“Aunt Carrie would be at the post office,” Tate added.

“Sarita was supposed to take Grandma to an early morning appointment at the clinic today,” Logan said. There was no clear connection between any of them.

Stephanie should be here. Clearly, that’s what everyone was thinking, but for Robbie’s sake, no one stated the obvious. Playing junior detective was going to be a waste of time, so I started to call Uncle Andy at the police station. Before I could finish dialing the numbers, Robbie cracked under the tension again.

“Stephanie!” Robbie yelled as he bolted for the exit. For the next ten seconds, the rest of us were too stunned to move.

Finally, Tate said, “Wow, he’s really in love with her.”

We ran off after Robbie, and caught up with him in the parking lot of Seymour’s Grocery Store, about a block away from the school. He was not in the best shape, and sprinting at full speed from the school to the grocery store gave him shortness of breath and a stitch in his side that forced him to stop and rest. Several customers in the parking lot, who were undoubtedly wondering why the five of us were out of school at that hour, gave us quizzical looks.  Leonard Seymour, the proprietor, came outside, wondering why there was a commotion in his parking lot.

“Mr. Leonard,” Robbie said in a panic-strickenvoice, “something bad is happening. My mom is not in the garden. Jackie’smissing. Mrs. Carolyn’s not at the shop, and Mrs. Linda-,” his vocal cords,paralyzed by terror, stopped functioning midsentence.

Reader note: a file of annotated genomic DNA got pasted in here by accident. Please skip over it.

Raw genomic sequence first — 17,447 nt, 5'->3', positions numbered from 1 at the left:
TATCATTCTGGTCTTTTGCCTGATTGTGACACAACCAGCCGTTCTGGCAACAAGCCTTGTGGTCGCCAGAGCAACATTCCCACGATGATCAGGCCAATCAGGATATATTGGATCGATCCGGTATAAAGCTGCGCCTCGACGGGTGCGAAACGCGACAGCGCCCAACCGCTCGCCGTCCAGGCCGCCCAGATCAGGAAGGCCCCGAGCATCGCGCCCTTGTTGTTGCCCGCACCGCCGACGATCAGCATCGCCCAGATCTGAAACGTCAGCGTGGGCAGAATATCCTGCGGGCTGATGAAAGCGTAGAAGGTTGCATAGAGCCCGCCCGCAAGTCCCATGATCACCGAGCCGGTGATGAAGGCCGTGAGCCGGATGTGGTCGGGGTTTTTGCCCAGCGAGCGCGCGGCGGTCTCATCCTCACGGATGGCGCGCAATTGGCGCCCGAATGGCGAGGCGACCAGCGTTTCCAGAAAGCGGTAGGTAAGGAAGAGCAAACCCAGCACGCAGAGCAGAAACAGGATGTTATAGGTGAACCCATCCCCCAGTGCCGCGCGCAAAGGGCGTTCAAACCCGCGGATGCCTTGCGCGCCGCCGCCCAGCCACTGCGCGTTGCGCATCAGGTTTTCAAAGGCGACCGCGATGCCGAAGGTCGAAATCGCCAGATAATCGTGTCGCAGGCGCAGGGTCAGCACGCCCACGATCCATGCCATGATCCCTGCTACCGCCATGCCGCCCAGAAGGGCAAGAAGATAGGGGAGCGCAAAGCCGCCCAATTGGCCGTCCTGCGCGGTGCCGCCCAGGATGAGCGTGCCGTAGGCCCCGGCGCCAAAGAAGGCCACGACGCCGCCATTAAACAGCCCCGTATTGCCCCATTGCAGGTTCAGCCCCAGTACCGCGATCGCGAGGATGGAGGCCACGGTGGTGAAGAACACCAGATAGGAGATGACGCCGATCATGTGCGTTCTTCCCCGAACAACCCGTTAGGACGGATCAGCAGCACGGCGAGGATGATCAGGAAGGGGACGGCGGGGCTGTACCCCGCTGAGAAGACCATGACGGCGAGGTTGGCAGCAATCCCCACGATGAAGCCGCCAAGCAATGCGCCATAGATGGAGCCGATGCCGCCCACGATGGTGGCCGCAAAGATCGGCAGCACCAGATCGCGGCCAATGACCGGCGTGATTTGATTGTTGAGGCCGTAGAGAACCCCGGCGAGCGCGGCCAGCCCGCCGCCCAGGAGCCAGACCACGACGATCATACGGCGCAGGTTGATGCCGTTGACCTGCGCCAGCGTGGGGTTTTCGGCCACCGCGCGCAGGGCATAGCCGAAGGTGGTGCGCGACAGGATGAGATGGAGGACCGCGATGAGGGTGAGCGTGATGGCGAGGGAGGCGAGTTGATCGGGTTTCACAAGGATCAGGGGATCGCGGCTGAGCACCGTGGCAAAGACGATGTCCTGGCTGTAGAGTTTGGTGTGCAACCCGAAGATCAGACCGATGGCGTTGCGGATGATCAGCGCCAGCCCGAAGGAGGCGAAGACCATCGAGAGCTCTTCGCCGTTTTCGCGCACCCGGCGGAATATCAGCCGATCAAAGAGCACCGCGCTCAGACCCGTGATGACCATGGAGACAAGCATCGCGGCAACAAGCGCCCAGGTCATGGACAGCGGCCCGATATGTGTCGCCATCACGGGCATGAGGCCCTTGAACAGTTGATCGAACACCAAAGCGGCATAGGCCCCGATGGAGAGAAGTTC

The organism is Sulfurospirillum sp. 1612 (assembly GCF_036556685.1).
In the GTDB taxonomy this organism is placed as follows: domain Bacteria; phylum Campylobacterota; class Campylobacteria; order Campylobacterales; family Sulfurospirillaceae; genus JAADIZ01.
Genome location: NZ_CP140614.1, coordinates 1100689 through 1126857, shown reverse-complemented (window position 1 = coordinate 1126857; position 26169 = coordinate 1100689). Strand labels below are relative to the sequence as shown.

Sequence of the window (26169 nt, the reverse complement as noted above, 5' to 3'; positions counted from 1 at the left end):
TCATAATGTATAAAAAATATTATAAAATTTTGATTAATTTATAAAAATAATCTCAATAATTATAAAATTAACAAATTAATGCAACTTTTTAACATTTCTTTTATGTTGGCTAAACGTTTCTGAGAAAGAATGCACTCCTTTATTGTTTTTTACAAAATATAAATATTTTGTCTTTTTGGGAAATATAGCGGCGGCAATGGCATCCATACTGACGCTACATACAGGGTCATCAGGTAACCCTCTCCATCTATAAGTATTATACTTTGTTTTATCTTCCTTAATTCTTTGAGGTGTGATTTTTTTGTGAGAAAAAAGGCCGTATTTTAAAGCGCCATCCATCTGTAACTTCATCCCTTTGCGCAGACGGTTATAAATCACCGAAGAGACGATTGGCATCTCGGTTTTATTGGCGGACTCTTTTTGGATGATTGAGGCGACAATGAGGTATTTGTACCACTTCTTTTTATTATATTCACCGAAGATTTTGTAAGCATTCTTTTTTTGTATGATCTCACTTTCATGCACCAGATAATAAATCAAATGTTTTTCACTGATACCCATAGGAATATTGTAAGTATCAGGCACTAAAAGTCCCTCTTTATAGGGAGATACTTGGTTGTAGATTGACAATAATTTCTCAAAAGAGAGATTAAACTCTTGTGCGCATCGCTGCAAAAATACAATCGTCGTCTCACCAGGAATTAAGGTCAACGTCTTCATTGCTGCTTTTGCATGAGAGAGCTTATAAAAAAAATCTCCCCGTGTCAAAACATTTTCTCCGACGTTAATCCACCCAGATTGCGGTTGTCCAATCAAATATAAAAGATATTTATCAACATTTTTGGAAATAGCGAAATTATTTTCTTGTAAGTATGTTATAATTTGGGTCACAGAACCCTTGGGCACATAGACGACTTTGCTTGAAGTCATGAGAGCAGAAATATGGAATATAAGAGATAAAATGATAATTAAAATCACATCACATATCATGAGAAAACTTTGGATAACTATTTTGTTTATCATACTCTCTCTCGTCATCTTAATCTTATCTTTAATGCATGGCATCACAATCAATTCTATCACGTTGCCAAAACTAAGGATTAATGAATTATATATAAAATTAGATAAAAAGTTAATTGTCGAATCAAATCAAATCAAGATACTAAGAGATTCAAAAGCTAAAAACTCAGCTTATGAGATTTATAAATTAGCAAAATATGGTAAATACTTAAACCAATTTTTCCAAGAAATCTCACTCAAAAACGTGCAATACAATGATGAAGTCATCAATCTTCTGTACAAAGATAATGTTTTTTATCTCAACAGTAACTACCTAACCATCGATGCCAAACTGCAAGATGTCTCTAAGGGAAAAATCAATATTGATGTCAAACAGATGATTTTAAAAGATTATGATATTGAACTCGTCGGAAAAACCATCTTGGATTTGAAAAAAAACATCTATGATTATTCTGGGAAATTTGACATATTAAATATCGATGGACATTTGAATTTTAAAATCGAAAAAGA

“Ginger Wells,” Mr. Leonard said, suddenly wide-eyed with alarm. “She didn’t show up this morning, and she’s always so dependable. Shedidn’t even call in. What’s going on?”

“We don’t know, but there are some people missing. All women,” I told him, struggling to keep my composure. It occurred to me a few seconds earlier that everyone who was missing was a woman. That could not possibly be a coincidence. Remembering that I still had Robbie’s cell phone, I finally made that call to Uncle Andy at the station.  

“Uncle Andy, something’s going on,” I began.

“I know that, son. We have an emergency. I can’t talk now. Why aren’t you in school?” Uncle Andy said irritably.

“Uncle Andy, there are women missing.”

“I’m aware of that, Elliot. Get back to–Wait! Elliot, who all is missing that you know about?” It was clear that a major catastrophe was unfolding.

 “Barbara Jenkins, Carolyn Holcomb, Jackie Stein, Linda Canfield, Sarita Velasquez,Carrie Shields, and possibly Ginger Wells,” I told him.

“Kira Holmes, Tuyen Lam, and Mary O’Brien are also missing. And now Cynthia Harrison just walked in, so either Dawn, Courtney or both.” he told me. I could hear the feeling of helplessness in my uncle’s voice. The sense of dread in me was growing exponentially.

“Uncle Andy, I think I should come to the station,” I said hesitantly.

“Why? Is there something else?”Uncle Andy was frantic.

“Did you talk to Mom and Aunt Jill?”I asked evasively.

“Yes, they’re still at the house,” Uncle Andy probed further. “Elliot, is there something else I need to know?”

It was time to deliver the bad news. I would not have been able to avoid doing so for too much longer.